Oncologist-approved cancer information from the American Society of Clinical Oncology
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For Early-Stage Breast Cancer, Lymph Node Radiation Therapy Works as Well as Surgery with a Lower Risk of Lymphedema

ASCO Annual Meeting
June 3, 2013

Results from a recent study show that directing radiation therapy to the underarm lymph nodes works as well as removing the lymph nodes with surgery and is less likely to cause lymphedema for women with early-stage breast cancer. Lymphedema is the abnormal buildup of fluid (lymph) in the arm, causing swelling that can be painful and limit a person’s movement. It is a common side effect from both surgery and radiation therapy to the underarm lymph nodes. 

Because the first place breast cancer often spreads is the lymph nodes in the underarm, some of these lymph nodes are often removed to look for signs of cancer. This is called a sentinel lymph node biopsy. If cancer cells are found in the sentinel lymph nodes, it is considered a standard part of care to remove more lymph nodes in a procedure called an axillary (underarm) lymph node dissection.

In this study, 1,425 patients with signs of cancer in the underarm lymph nodes (seen with a sentinel lymph node biopsy) received either an axillary lymph node dissection or radiation therapy to the underarm lymph nodes. Researchers found that with both treatments, the risk of the disease coming back in the underarm lymph nodes was low—less than 1% of those who had an axillary lymph node dissection had the disease come back compared with about 1% of those who had radiation therapy. In addition, both groups of patients were equally likely to live for at least five years after treatment—about 93% of patients in both groups.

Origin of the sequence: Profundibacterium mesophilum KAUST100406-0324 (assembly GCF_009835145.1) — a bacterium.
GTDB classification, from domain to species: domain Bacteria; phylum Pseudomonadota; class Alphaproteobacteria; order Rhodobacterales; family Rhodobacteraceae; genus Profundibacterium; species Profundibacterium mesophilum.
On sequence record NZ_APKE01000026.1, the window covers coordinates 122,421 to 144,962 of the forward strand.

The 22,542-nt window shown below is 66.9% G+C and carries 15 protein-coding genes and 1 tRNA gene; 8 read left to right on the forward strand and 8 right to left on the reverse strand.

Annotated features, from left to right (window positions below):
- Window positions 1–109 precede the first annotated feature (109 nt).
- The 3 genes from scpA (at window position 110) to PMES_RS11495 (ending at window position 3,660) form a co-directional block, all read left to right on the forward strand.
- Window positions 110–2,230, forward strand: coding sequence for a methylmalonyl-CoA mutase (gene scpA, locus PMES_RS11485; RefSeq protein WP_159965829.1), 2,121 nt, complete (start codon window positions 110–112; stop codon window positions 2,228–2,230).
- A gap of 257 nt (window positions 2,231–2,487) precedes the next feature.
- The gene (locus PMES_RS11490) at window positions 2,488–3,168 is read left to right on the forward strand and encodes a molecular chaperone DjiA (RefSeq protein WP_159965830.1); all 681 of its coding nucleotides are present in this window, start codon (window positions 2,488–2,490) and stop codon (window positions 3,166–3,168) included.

When researchers looked at how many patients developed lymphedema, they found a difference between the two groups of patients. In the first year after treatment, 40% of patients who received an axillary lymph node dissection had lymphedema, compared with 22% of those who received radiation therapy. In addition, at five years after treatment, 28% of those who received an axillary lymph node dissection still had lymphedema, compared with 14% of those who received radiation therapy.

What this means for patients

“I am sure these findings will lead many doctors to re-think their strategy for treating patients who have a positive sentinel lymph node biopsy,” said lead author Emiel J. Rutgers, MD, a surgical oncologist at the Netherlands Cancer Institute. “Lymphedema is a serious concern for patients and a side effect that can affect their quality of life indefinitely.” Although it’s not possible to predict who will develop lymphedema, there are steps you can take to help reduce your risk, and, the condition can often be managed to help you feel more comfortable. Talk with your doctor for more information about preventing and managing lymphedema.

Questions to Ask Your Doctor

  • What stage of breast cancer do I have? What does this mean?
  • What are the results of my sentinel lymph node biopsy?
  • What treatment plan do you recommend? Why?
  • Will I need an axillary lymph node dissection? Radiation therapy?
  • What can I do to help avoid lymphedema or manage the condition?

For More Information

Guide to Breast Cancer

What to Know: ASCO’s Guideline on Sentinel Lymph Node Biopsy for Early-Stage Breast Cancer

After Treatment for Breast Cancer: Preventing Lymphedema

Understanding Radiation Therapy

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